Size matters at China bodybuilding contest
A bodybuilder poses before taking part in a bodybuilding contest in Zhengzhou, Henan province, on September 15, 2013. More than 20 professionals -- including a dozen from China -- were competing in the Bodybuilding Grand Prix in the central Chinese city for a top prize worth 80,000 yuan (13,000 USD).
More than 100 men competed at a Bodybuilding Grand Prix this weekend for a top prize worth 80,000 yuan ($13,000).
They included at least 20 professionals as well as scores of amateurs from across the country, in what organisers said was a sign of the bulging popularity of muscle building in China.
"I am totally devoted to bodybuilding -- I don't do any other job," said Jiang Min, 24, from northeast China, as assistants used rollers and brushes to daub brown make-up over his huge torso.
Wearing nothing but thongs, contestants grimaced as they contorted themselves under glaring stage lights in the central city of Zhengzhou, with an audience of several thousand people whooping in excitement.
"Chinese bodybuilders are now competing at an international level," said Gao Yan, a scientist turned gym entrepreneur who has run the competition for a decade and says it offers China's beefiest prizes.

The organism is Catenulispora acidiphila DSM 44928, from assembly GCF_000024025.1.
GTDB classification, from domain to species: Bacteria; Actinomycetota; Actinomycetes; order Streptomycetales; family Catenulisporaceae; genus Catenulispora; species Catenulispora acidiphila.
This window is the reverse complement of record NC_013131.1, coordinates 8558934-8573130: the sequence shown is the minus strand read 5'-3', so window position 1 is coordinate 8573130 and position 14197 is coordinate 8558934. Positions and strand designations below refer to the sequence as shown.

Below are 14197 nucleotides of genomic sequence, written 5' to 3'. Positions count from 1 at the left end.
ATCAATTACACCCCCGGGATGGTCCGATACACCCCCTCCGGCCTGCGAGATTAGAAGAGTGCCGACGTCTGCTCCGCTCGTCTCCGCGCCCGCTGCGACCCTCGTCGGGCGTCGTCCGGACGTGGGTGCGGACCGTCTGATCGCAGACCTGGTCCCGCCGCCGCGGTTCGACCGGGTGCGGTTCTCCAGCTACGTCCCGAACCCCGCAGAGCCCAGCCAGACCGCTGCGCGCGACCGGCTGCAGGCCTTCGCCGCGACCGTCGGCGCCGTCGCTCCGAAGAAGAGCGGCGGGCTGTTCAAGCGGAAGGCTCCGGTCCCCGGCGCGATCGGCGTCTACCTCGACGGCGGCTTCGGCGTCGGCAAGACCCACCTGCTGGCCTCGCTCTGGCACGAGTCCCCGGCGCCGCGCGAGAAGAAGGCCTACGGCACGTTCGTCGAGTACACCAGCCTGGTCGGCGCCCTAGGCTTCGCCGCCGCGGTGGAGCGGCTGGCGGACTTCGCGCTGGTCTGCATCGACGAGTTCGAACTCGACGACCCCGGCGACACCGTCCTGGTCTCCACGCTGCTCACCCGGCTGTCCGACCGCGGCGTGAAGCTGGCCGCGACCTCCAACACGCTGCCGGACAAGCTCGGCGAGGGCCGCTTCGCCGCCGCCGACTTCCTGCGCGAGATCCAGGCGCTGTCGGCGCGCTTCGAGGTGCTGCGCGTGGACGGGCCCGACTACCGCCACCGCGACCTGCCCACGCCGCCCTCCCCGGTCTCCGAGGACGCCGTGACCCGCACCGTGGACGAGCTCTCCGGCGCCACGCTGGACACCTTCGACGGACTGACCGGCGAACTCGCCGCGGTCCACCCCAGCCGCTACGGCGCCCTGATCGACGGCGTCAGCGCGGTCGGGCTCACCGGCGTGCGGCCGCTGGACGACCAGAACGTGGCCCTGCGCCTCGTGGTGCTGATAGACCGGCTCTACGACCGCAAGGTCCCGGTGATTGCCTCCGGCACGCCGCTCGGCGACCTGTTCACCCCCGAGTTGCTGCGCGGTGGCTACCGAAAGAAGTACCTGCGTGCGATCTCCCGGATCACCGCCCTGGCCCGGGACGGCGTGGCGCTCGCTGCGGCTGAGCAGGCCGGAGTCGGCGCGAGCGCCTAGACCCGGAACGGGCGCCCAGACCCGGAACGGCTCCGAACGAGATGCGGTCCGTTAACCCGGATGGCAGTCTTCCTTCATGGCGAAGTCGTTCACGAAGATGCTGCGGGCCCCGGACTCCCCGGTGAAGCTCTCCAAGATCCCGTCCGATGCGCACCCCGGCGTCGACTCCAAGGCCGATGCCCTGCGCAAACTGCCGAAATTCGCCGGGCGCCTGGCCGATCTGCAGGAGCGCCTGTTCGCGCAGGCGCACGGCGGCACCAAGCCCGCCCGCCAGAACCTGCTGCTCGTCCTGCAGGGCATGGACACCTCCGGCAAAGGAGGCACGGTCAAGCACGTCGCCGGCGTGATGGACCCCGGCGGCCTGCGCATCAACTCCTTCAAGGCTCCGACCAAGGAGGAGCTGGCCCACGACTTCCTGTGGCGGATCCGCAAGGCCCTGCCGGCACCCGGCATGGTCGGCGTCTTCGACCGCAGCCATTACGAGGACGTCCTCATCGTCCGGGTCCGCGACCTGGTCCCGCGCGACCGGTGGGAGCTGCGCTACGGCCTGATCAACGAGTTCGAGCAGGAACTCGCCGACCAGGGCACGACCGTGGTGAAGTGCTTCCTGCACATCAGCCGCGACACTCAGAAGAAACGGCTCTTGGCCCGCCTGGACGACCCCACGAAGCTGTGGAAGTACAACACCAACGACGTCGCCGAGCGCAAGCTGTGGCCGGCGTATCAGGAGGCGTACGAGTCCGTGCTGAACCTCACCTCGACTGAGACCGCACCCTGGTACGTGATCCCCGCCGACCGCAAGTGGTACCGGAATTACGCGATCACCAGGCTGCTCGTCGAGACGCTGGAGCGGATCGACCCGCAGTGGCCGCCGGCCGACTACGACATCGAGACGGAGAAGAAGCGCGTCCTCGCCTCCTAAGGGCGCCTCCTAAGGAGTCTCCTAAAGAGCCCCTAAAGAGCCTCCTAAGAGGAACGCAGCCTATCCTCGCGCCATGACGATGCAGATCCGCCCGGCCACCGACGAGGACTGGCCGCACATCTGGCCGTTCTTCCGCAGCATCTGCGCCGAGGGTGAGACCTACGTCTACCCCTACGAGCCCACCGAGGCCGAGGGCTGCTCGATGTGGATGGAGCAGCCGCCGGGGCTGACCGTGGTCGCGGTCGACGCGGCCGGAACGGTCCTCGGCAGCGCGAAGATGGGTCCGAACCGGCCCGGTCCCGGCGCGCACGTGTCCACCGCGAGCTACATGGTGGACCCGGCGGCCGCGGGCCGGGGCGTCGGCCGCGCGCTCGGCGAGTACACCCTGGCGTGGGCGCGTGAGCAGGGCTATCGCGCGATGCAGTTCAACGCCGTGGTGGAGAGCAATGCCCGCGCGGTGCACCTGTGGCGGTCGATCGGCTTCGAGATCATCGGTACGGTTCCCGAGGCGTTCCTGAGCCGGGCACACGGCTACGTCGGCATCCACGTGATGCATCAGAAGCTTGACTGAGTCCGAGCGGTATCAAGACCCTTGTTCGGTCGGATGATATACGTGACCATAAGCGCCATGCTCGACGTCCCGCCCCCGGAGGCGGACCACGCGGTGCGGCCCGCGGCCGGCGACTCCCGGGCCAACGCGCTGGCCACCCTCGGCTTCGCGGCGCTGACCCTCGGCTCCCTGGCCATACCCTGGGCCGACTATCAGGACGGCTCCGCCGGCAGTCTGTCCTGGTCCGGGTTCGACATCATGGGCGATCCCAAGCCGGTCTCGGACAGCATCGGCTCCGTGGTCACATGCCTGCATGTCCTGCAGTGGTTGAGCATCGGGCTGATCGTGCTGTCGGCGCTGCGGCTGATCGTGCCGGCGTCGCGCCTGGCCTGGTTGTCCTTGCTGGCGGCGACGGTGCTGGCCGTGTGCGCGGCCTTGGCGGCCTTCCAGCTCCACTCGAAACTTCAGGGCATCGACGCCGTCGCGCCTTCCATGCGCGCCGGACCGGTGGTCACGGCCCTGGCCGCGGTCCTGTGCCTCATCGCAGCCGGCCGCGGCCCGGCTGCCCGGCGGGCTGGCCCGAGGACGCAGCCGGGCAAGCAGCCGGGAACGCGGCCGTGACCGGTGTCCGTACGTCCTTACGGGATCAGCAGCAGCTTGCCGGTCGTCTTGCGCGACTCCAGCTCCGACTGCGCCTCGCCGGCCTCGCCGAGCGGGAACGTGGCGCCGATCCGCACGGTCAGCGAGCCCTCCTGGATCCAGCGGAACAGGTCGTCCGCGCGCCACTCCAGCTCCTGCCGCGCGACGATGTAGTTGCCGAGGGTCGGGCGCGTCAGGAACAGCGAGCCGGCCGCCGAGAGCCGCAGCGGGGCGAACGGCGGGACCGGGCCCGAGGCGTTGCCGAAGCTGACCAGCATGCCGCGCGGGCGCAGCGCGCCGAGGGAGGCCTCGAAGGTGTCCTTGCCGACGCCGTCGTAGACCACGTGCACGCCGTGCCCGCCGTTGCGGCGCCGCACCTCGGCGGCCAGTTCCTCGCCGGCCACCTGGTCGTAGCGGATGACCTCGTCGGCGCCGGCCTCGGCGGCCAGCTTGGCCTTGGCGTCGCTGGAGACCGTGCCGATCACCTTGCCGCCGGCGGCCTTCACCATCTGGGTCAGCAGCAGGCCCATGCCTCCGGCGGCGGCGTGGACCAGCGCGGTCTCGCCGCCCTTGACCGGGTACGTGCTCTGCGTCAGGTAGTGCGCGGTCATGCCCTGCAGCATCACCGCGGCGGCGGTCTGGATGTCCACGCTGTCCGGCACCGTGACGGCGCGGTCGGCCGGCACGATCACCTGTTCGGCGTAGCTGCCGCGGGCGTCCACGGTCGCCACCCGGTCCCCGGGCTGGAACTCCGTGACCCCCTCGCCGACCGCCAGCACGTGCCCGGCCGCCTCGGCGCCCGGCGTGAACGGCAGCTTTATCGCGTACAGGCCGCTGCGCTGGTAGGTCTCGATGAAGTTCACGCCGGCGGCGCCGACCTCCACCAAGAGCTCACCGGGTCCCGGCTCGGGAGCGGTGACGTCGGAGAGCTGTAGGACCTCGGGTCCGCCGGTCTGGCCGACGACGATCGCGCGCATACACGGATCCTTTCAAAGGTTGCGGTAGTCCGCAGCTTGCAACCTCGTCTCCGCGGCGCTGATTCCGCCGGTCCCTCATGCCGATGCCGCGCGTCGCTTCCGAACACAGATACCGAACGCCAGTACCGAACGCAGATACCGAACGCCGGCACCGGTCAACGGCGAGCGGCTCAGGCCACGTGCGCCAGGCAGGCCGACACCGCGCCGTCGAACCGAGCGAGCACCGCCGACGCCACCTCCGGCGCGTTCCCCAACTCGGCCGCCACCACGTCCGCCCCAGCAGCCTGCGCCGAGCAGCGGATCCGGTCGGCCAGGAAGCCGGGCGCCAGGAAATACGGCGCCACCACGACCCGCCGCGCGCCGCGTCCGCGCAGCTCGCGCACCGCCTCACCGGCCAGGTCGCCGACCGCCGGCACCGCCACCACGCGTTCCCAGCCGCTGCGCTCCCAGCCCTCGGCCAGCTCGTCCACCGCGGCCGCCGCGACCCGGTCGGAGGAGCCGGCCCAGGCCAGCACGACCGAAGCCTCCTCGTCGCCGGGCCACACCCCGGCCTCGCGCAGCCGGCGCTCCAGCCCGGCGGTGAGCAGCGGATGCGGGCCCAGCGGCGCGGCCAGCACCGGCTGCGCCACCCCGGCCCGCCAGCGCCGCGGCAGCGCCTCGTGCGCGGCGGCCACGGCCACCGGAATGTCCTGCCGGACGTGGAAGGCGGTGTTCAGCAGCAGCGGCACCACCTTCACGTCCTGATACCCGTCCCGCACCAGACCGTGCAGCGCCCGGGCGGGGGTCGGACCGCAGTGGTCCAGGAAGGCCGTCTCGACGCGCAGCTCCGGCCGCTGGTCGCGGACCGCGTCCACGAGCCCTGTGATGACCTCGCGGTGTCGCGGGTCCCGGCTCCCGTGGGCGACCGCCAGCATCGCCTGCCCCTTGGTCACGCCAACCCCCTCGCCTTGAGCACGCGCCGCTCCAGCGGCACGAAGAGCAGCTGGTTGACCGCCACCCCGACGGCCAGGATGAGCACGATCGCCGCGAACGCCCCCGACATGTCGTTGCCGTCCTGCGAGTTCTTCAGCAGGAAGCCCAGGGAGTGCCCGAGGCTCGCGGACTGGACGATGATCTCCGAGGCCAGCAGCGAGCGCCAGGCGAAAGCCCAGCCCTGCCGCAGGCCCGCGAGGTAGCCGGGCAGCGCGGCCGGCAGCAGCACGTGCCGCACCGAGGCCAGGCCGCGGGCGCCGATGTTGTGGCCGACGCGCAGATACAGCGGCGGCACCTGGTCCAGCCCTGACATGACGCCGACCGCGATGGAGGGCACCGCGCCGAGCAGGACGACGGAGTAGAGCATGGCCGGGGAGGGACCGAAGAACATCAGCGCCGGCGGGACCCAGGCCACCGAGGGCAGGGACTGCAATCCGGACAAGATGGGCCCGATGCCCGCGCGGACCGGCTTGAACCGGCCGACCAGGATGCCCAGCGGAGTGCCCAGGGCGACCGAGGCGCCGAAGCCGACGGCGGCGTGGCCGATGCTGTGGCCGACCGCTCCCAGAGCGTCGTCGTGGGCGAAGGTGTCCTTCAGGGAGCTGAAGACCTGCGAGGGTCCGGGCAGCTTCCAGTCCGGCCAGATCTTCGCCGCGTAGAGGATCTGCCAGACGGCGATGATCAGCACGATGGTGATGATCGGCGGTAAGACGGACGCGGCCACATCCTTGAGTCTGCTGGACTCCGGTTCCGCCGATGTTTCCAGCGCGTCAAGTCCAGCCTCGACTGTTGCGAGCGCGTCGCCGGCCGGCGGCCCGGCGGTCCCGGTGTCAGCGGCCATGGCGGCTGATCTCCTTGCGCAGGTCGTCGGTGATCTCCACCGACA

But while men were encouraged to display huge muscles, in their own "Bikini Fitness" contest women appeared in skimpy swimsuits and high heels, and were judged by different standards.
"For men we look for muscle shape and definition... with women we look for wide-shoulders, small waist, and long legs," said Gao.
"We don't have women bodybuilders, we don't want women to be trained like that, like muscle women."
Contestant Svetlana Borushko from Russia's far east won a women's category but said: "Women don't get big prizes like the men... I compete because I like my body."
Bodybuilding has at least a century of history in China, but fell out of favour following the Communist revolution in 1949, when the sport was condemned as western and bourgeois and competitions sometimes banned.
But it has enjoyed a resurgence since the 1980s, and competitors said the growing number of contests made it viable as a way of making a living.
"There are more and more competitions and bigger prizes, so more opportunities," said Wang Yu, a 24-year-old amateur on the cusp of turning professional.
The winners were presented with oversized cheques -- along with bumper-sized black tubs of protein supplements labelled "muscle powder".
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